When Exhibition Stadium was opened in West Haven in 1947, it was an interesting construct. More functional than beautiful, it was built by Maurice P. Quigley to be a home to the West Haven Sailors, a semi-professional baseball outfit that played barnstorming major leaguers, teams that had a certain genre, like the House of David, and other teams like the Meriden Insilcos, Waterbury Brasscos, etc.
Built to seat 4,000 spectators, the original grandstand had a certain character to it. A single-deck construction, the grandstand’s seats were purchased from the New York, New Haven & Hartford Railroad, and taken from observation cars that used to follow the Yale-Harvard Regatta on the Thames River in New London. By some people’s estimates, the seats were near 50 years old when they were installed in the new ballpark.
Like the girl everyone likes not for her beauty but personality, the park was never a looker, but had tons of personality. Lights were put in on stanchions that still stand today, the plot of land allowed for a short right field (315 it once said, but was more like 301) 400 to center (though just to the left of that is 410), and about 327 down left.
The stadium was renamed Quigley Stadium after the Sailors’ owner, who passed away in 1960, and a monument was installed that once sat right before the main portal behind home plate.
Quigley was the home of Notre Dame football and baseball almost from the outset, West Haven played there when Donovan Field was no longer suitable, and before Ken Strong Stadium was constructed in 1967, and it was the site of intra-city rivalry games between junior leagues, such as the West Haven Babe Ruth-West Shore Athletic League annual All-Star game, Little League City Series games, and a jamboree by the West Haven (now Ray Tellier) Midget Football League.
The stands were torn down in the 1990s, and the field underwent a renovation that saw the current grandstand put in. A second renovation has taken place within the last decade or so.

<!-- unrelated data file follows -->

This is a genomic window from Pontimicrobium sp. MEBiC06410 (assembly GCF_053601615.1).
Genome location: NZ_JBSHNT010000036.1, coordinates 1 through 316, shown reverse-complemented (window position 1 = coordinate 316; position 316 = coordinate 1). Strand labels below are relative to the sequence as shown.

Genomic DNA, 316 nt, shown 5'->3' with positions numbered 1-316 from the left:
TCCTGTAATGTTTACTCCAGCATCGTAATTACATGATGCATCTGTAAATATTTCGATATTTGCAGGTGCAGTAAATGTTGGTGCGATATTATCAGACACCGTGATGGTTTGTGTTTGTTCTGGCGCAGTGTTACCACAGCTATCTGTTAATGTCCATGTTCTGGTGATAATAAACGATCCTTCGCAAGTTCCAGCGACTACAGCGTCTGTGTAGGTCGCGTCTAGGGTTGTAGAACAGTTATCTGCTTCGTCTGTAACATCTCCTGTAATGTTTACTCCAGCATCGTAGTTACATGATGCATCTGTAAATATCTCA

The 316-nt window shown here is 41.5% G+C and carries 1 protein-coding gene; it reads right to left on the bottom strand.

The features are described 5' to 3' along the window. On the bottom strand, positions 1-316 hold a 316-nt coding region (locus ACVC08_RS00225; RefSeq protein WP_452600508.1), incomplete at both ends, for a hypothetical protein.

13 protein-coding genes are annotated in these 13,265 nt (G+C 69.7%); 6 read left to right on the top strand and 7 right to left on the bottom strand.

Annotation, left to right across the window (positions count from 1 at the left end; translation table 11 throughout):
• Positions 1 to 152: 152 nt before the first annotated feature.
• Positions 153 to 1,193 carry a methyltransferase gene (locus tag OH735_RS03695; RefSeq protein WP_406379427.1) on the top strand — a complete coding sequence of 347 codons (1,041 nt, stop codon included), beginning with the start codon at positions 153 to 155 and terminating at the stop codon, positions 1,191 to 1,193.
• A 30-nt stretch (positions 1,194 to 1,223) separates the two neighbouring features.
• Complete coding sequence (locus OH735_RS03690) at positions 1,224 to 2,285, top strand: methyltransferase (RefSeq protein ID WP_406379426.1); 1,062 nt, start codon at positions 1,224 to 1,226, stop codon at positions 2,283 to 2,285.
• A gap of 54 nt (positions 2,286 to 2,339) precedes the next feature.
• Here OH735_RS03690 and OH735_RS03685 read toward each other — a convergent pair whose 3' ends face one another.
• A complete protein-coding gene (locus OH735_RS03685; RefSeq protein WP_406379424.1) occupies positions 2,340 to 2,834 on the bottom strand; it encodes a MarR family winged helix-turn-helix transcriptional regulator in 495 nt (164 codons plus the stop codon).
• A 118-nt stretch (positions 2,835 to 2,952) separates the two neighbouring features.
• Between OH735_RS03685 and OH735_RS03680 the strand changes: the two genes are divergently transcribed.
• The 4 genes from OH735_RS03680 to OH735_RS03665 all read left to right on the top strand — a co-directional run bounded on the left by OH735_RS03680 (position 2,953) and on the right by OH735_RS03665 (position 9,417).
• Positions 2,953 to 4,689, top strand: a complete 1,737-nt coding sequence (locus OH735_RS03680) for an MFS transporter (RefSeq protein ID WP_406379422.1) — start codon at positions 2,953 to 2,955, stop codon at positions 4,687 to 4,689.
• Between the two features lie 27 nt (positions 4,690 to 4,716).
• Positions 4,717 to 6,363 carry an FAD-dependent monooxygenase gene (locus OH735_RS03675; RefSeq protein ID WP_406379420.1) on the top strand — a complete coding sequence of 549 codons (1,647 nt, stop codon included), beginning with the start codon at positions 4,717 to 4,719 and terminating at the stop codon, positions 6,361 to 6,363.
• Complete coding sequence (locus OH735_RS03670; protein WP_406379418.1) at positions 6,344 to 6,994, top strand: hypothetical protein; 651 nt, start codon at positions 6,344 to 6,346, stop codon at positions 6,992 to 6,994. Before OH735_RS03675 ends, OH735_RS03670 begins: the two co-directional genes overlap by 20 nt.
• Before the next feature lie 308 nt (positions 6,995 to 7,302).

This writer, a member of the Greater New Haven Baseball Umpires Association, has umpired hundreds of games on the field over the years. It is home to the West Haven Twilight League, which moved there in the late 1980s. I went there for a JV game last week, and what I saw angered and bewildered me.
To put it bluntly, Quigley Stadium is a dump. Since the grandstand was taken down, the place has lost some of the charm it had, and cinder overlays most of the stadium footprint outside of the field. But there was always an attempt to keep the field in some semblance of shape. It is, after all, a city landmark, and a reflection of the community as seen by visitors from outside.
The outfield is barren of any type of green, and what green is out there is not grass but some type of weed. Dandelions are so plentiful an army of old Italian ladies could spend a month there plucking them out for salad and wine making.
As a taxpayer and resident, I was embarrassed by what I saw. The outfield borders on dangerous because of the lack of care. And let us be clear, what has happened is not a lack of money or a lack of manpower, what happened to the field happened because of neglect. On the walkways in front of the grandstand a type of grassy weed grows where there was once only cinder.
As noted above, twice in the last several years major renovations were done to the field so that it would be a showcase. The city collects rental fees for its use. That implies the city is not holding up its end of an implied bargain: payment for a field that is presentable and playable. It is playable, but just barely.
Quigley Stadium is in the new Enterprise Zone along the West River. Are we to assume that the neglect we saw is somehow planned? Is there a hope the Quigley Stadium site will be purchased and turned into something else? It has been talked about before, it even cost an incumbent mayor his job.
What I saw last week had nothing to do with finances, manpower, or anything else other than will. There is a lack of that.
Quigley Stadium has never been pretty, but it has always been functional. It is quickly losing that quality. It is an embarrassment to a community, and suffers the blight that gets homeowners fined.
The Twilight League opens later this month, and other teams will be using the site. Taking money from those organizations is taking it under false pretenses.
It is a disgrace.